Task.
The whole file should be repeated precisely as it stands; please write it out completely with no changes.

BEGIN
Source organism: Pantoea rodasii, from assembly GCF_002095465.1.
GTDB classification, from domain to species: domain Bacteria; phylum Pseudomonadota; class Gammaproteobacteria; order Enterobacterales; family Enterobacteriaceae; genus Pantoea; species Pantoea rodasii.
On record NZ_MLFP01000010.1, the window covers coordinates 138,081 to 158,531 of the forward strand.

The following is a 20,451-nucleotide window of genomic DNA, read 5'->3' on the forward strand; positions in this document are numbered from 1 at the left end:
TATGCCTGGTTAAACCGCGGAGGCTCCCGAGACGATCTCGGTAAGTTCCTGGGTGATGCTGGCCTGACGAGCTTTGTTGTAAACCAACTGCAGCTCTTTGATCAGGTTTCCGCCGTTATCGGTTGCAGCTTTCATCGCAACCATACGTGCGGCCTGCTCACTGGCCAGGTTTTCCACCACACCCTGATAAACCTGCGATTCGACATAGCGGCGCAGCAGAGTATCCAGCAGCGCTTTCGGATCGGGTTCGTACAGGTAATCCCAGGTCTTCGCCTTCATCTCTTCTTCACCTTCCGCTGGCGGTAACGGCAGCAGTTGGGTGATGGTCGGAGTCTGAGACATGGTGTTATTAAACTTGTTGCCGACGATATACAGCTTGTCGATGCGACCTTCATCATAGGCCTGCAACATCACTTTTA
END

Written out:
Source organism: Pantoea rodasii, from assembly GCF_002095465.1.
GTDB classification, from domain to species: domain Bacteria; phylum Pseudomonadota; class Gammaproteobacteria; order Enterobacterales; family Enterobacteriaceae; genus Pantoea; species Pantoea rodasii.
On record NZ_MLFP01000010.1, the window covers coordinates 138,081 to 158,531 of the forward strand.

The following is a 20,451-nucleotide window of genomic DNA, read 5'->3' on the forward strand; positions in this document are numbered from 1 at the left end:
TATGCCTGGTTAAACCGCGGAGGCTCCCGAGACGATCTCGGTAAGTTCCTGGGTGATGCTGGCCTGACGAGCTTTGTTGTAAACCAACTGCAGCTCTTTGATCAGGTTTCCGCCGTTATCGGTTGCAGCTTTCATCGCAACCATACGTGCGGCCTGCTCACTGGCCAGGTTTTCCACCACACCCTGATAAACCTGCGATTCGACATAGCGGCGCAGCAGAGTATCCAGCAGCGCTTTCGGATCGGGTTCGTACAGGTAATCCCAGGTCTTCGCCTTCATCTCTTCTTCACCTTCCGCTGGCGGTAACGGCAGCAGTTGGGTGATGGTCGGAGTCTGAGACATGGTGTTATTAAACTTGTTGCCGACGATATACAGCTTGTCGATGCGACCTTCATCATAGGCCTGCAACATCACTTTTA